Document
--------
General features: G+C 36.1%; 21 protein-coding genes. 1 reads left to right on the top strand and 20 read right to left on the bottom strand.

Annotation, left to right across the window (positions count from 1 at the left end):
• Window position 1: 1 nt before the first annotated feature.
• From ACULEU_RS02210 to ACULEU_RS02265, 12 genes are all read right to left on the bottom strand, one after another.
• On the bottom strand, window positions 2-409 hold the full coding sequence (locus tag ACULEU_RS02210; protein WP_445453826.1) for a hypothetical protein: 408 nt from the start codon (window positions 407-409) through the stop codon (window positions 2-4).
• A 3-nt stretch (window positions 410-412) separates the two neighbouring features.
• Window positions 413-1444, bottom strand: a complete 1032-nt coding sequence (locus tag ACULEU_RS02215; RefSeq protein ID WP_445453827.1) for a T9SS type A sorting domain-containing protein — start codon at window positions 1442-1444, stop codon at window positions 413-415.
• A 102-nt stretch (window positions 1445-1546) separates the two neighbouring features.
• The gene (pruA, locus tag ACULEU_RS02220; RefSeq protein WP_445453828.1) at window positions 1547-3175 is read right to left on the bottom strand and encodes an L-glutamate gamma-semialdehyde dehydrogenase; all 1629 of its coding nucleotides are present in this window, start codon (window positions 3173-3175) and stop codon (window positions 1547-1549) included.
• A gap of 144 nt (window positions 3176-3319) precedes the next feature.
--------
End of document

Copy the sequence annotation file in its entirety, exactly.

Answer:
General features: G+C 36.1%; 21 protein-coding genes. 1 reads left to right on the top strand and 20 read right to left on the bottom strand.

Annotation, left to right across the window (positions count from 1 at the left end):
• Window position 1: 1 nt before the first annotated feature.
• From ACULEU_RS02210 to ACULEU_RS02265, 12 genes are all read right to left on the bottom strand, one after another.
• On the bottom strand, window positions 2-409 hold the full coding sequence (locus tag ACULEU_RS02210; protein WP_445453826.1) for a hypothetical protein: 408 nt from the start codon (window positions 407-409) through the stop codon (window positions 2-4).
• A 3-nt stretch (window positions 410-412) separates the two neighbouring features.
• Window positions 413-1444, bottom strand: a complete 1032-nt coding sequence (locus tag ACULEU_RS02215; RefSeq protein ID WP_445453827.1) for a T9SS type A sorting domain-containing protein — start codon at window positions 1442-1444, stop codon at window positions 413-415.
• A 102-nt stretch (window positions 1445-1546) separates the two neighbouring features.
• The gene (pruA, locus tag ACULEU_RS02220; RefSeq protein WP_445453828.1) at window positions 1547-3175 is read right to left on the bottom strand and encodes an L-glutamate gamma-semialdehyde dehydrogenase; all 1629 of its coding nucleotides are present in this window, start codon (window positions 3173-3175) and stop codon (window positions 1547-1549) included.
• A gap of 144 nt (window positions 3176-3319) precedes the next feature.